Colin Fahey

1. Introduction

I acquired the following images of various locations around the Irvine campus of the University of California. 

2. Images

Garden at the main plaza of the campus
Administration building
UCI students pay their "Zot Bill" here. 

Some scenes in the 1973 film "Conquest of the Planet of the Apes" were filmed at this location.
Administration building
Administration building
Administration building
Administration building
Student Center
Very tall trees on the "outer ring" of campus
Shade of a tree on the border of Aldrich park
A path to Aldrich park
Very tall trees on the "inner ring", in Aldrich park
Looking outward from the "inner ring" at Engineering Tower
Looking outward from the "inner ring" at Engineering Tower
Tall trees on the "inner ring"
The "inner ring" path, looking toward the main library
The "inner ring" path, looking toward Physical Sciences 2 (now known as "Frederick Reines Hall")
The "inner ring" path, looking toward Physical Sciences 2 (now known as "Frederick Reines Hall")
Trees in Aldrich park
Aldrich park trees and ground plants
Aldrich park trees and ground plants
Bench in Aldrich park, looking toward the main library
Social Science Tower, looking toward the Engineering Gateway
Social Science Tower : courtyard.
Social Science Tower, looking toward my apartment!
With X-ray vision you could see through University Tower (the spotted cube slightly to the right of the center of the image above) to my apartment in Dartmouth Court (on Stanford street).
The Sun : "A big fiery ball at the center of our Solar System... But that's not important right now!"
Engineering Gateway, the home of several engineering departments
Facility for converting students in to Soylent Green
Vents in vicinity of the Engineering Gateway building
Center for Embedded Computer Systems
Center for Embedded Computer Systems
An arch in front of the McDonnell Douglas auditorium
A Computer Science building
Engineering Tower
The annual UCI campus "Engineering Week" event (called "E-Week") has a contest called the "egg drop contest".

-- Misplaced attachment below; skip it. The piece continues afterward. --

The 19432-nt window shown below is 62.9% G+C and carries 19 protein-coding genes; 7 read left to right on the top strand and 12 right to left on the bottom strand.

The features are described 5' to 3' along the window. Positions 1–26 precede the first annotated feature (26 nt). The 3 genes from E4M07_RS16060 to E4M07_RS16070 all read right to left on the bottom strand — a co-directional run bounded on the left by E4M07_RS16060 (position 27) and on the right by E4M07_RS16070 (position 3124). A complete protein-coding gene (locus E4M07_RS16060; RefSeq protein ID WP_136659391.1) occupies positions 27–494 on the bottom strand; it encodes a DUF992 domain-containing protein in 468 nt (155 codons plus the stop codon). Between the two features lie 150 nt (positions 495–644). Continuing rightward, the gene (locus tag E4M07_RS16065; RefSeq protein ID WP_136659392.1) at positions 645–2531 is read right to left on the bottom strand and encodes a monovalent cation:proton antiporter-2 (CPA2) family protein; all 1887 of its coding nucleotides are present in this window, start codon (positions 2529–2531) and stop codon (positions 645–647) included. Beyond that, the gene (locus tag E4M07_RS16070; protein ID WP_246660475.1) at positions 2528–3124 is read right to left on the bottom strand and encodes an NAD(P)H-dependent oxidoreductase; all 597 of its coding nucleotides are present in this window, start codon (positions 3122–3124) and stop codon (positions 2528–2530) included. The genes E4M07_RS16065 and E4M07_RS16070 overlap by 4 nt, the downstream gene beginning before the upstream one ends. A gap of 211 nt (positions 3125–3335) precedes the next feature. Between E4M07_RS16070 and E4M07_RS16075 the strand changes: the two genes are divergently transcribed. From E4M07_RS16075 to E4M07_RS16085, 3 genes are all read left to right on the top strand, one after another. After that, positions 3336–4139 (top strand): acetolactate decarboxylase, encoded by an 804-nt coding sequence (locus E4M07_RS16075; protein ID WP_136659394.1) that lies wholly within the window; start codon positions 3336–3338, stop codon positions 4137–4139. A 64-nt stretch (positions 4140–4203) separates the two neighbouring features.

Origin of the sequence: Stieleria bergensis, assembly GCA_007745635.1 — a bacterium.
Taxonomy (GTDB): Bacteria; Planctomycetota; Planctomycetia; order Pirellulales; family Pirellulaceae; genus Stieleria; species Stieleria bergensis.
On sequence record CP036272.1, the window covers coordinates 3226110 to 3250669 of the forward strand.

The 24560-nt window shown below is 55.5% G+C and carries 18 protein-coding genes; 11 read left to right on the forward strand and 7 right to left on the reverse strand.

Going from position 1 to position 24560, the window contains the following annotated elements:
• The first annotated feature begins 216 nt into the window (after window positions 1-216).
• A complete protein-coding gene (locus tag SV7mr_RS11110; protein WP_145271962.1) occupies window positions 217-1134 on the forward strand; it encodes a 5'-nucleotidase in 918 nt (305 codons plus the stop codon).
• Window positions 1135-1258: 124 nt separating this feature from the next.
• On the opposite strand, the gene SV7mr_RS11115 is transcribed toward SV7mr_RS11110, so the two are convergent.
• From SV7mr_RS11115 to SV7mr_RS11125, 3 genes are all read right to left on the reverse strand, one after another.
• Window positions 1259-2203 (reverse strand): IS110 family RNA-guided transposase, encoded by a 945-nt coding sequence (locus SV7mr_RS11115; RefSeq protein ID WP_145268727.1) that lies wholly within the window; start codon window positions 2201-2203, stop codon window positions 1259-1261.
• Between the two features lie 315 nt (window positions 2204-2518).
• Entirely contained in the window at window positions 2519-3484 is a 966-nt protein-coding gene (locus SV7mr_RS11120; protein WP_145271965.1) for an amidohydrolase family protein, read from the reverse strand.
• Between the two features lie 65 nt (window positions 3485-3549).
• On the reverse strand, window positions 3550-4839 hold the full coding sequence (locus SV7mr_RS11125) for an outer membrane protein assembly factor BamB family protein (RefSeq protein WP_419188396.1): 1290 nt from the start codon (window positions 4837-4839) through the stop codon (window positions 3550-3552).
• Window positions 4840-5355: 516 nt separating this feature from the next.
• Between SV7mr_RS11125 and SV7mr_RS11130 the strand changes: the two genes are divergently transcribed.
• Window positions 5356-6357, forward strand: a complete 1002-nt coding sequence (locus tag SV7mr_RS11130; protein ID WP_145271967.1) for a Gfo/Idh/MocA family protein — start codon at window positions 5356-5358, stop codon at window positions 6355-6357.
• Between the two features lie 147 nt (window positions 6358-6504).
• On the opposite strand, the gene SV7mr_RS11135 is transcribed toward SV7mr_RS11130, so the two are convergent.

In the "egg drop contest" the challenge is to use a container of a specific size to enable as many eggs as possible to remain unbroken after the container is dropped from the top of the Engineering Tower building. 

One obvious design is simply a cardboard box filled with styrofoam particles, with a few eggs suspended in the middle of the volume of particles.  I'm guessing that particular design is almost optimal.  However, trying to maximize the number of eggs in the container, while ensuring sufficient cushioning, is an interesting problem. 

One year my friend Jim Chiou participated in that contest.  The top prize at the time was a new Western Digital hard drive.  When Jim's container landed on the ground, a lot of egg liquid leaked out of the container, and the students who were serving as judges in the contest assumed, incorrectly, that most of the eggs inside had broken.  The student judges discarded the container without inspecting it.  The judges eventually awarded the hard drive to someone other than Jim.  But, when Jim retrieved his container from the trash bin, he showed the judges that he had won the contest.  I was a witness.  However, it was too late.  The drive had already been given to someone else.  Anyhow, Jim can take comfort in knowing that at least one other person in the world knows that he was cheated by the system! 
More computer science and engineering buildings
Computer science buildings and Engineering Tower
Physical Sciences 2 ("Frederick Reines Hall")
Physical Sciences 2 (PS2) was renamed to "Frederick Reines Hall" some time after Frederick Reines shared the Nobel prize in physics in 1995 for his contribution in the experimental detection of the "neutrino" particle in 1959. 
I had a brief conversation with Frederick Reines (he had a surprisingly low-pitched voice).  Thus, I have had conversations with at least four Nobel prize recipients (Reines, Watson, Crick, and one other biochemist whose name I do not remember). 
Physical Sciences 2 : bronze representation of the head of Frederick Reines
In the lobby of "Frederick Reines Hall" there is a pedestal with a bronze representation of the head of Frederick Reines, including eyeglasses (without the lenses; although it would be humorous if they had (opaque) bronze lenses, too!).

This statue was installed while Dr. Reines was still alive.  Despite his age, Dr. Reines continued to work at that building, in an office on the second floor.  In fact, UCI allocated a parking space (in a nearby parking lot) specifically for Dr. Reines after he had won the Nobel prize.  (If you know anything about the scarcity of parking spaces at UCI, you realize that granting a reserved parking space is the highest honor that UCI can bestow upon anyone!) 

Here is what I think is creepy : Dr. Reines walked through the front door of that building many times during the final months of his life, and each time he walked past a bronze sculpture likeness of his own head!  Yikes!  Yes, it is not quite the same as walking by your own tombstone every day, or walking by your own awaiting open casket and grave ditch every morning and evening, but it must have been subconsciously unsettling for Dr. Reines to see, on a regular basis, what was most definitely going to become a little memorial shrine in his honor.